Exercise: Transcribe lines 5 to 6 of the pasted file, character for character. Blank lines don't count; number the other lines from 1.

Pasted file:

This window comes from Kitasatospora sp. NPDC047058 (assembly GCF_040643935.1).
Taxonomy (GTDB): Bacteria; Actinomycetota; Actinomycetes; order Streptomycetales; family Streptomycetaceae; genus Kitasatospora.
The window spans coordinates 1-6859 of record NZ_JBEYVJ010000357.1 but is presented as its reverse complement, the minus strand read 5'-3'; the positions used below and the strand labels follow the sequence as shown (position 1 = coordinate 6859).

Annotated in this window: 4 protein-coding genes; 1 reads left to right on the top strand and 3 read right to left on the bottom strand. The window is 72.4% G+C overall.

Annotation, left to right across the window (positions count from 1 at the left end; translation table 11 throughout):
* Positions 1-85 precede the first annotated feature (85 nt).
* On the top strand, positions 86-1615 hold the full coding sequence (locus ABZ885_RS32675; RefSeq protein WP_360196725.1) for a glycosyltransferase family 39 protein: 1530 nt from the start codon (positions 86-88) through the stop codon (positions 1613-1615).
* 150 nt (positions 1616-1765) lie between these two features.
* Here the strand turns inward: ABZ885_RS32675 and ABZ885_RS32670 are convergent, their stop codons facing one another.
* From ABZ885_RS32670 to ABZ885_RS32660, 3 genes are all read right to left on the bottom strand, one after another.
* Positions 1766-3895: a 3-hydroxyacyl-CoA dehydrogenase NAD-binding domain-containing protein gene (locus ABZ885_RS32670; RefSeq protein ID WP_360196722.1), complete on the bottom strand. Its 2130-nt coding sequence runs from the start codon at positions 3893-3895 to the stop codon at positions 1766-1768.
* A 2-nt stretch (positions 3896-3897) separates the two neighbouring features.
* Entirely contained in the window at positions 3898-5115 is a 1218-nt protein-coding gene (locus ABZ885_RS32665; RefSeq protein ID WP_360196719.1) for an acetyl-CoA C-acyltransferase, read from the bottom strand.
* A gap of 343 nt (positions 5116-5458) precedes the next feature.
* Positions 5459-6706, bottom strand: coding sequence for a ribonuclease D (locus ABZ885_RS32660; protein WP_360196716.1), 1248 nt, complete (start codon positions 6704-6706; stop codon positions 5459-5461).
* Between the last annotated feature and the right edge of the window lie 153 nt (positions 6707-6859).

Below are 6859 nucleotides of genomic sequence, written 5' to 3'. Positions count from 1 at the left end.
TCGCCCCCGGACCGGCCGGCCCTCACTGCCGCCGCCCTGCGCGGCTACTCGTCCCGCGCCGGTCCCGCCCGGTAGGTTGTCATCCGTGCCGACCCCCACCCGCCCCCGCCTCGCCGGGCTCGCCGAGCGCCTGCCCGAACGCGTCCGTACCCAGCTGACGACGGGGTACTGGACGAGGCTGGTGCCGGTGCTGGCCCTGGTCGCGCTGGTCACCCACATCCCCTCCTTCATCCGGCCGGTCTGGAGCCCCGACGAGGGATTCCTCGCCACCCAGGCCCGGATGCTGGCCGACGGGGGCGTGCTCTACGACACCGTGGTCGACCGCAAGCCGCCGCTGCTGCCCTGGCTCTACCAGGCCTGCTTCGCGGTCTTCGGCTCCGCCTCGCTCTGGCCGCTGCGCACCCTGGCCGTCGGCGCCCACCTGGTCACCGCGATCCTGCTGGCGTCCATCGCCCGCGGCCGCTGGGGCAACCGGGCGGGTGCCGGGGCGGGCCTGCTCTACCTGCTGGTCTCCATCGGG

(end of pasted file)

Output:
Annotation, left to right across the window (positions count from 1 at the left end; translation table 11 throughout):
* Positions 1-85 precede the first annotated feature (85 nt).